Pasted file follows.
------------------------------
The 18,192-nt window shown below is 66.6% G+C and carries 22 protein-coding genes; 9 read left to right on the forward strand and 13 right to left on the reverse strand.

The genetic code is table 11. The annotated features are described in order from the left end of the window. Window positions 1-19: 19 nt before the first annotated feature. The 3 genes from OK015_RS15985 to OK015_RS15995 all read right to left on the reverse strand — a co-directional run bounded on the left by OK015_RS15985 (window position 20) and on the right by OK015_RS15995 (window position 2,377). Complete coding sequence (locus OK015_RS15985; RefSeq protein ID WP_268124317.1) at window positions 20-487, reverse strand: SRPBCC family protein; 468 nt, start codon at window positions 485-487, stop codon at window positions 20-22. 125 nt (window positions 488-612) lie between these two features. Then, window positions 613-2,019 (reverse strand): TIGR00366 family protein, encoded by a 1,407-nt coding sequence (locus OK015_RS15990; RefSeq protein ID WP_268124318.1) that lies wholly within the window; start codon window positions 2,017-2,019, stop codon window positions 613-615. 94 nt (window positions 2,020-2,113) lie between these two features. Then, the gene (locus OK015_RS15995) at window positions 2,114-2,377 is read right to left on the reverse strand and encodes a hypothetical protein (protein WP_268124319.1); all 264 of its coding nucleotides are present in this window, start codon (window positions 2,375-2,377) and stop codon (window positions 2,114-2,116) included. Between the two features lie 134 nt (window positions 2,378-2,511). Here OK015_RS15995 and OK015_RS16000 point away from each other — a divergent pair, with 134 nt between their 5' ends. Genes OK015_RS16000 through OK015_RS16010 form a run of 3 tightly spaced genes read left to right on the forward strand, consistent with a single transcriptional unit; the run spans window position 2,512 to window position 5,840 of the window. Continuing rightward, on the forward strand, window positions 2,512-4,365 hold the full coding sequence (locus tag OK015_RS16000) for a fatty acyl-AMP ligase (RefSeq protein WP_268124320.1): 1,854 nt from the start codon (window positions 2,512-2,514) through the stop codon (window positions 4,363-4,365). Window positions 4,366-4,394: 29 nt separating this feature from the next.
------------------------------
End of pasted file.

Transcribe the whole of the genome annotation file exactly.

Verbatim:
The 18,192-nt window shown below is 66.6% G+C and carries 22 protein-coding genes; 9 read left to right on the forward strand and 13 right to left on the reverse strand.

The genetic code is table 11. The annotated features are described in order from the left end of the window. Window positions 1-19: 19 nt before the first annotated feature. The 3 genes from OK015_RS15985 to OK015_RS15995 all read right to left on the reverse strand — a co-directional run bounded on the left by OK015_RS15985 (window position 20) and on the right by OK015_RS15995 (window position 2,377). Complete coding sequence (locus OK015_RS15985; RefSeq protein ID WP_268124317.1) at window positions 20-487, reverse strand: SRPBCC family protein; 468 nt, start codon at window positions 485-487, stop codon at window positions 20-22. 125 nt (window positions 488-612) lie between these two features. Then, window positions 613-2,019 (reverse strand): TIGR00366 family protein, encoded by a 1,407-nt coding sequence (locus OK015_RS15990; RefSeq protein ID WP_268124318.1) that lies wholly within the window; start codon window positions 2,017-2,019, stop codon window positions 613-615. 94 nt (window positions 2,020-2,113) lie between these two features. Then, the gene (locus OK015_RS15995) at window positions 2,114-2,377 is read right to left on the reverse strand and encodes a hypothetical protein (protein WP_268124319.1); all 264 of its coding nucleotides are present in this window, start codon (window positions 2,375-2,377) and stop codon (window positions 2,114-2,116) included. Between the two features lie 134 nt (window positions 2,378-2,511). Here OK015_RS15995 and OK015_RS16000 point away from each other — a divergent pair, with 134 nt between their 5' ends. Genes OK015_RS16000 through OK015_RS16010 form a run of 3 tightly spaced genes read left to right on the forward strand, consistent with a single transcriptional unit; the run spans window position 2,512 to window position 5,840 of the window. Continuing rightward, on the forward strand, window positions 2,512-4,365 hold the full coding sequence (locus tag OK015_RS16000) for a fatty acyl-AMP ligase (RefSeq protein WP_268124320.1): 1,854 nt from the start codon (window positions 2,512-2,514) through the stop codon (window positions 4,363-4,365). Window positions 4,366-4,394: 29 nt separating this feature from the next.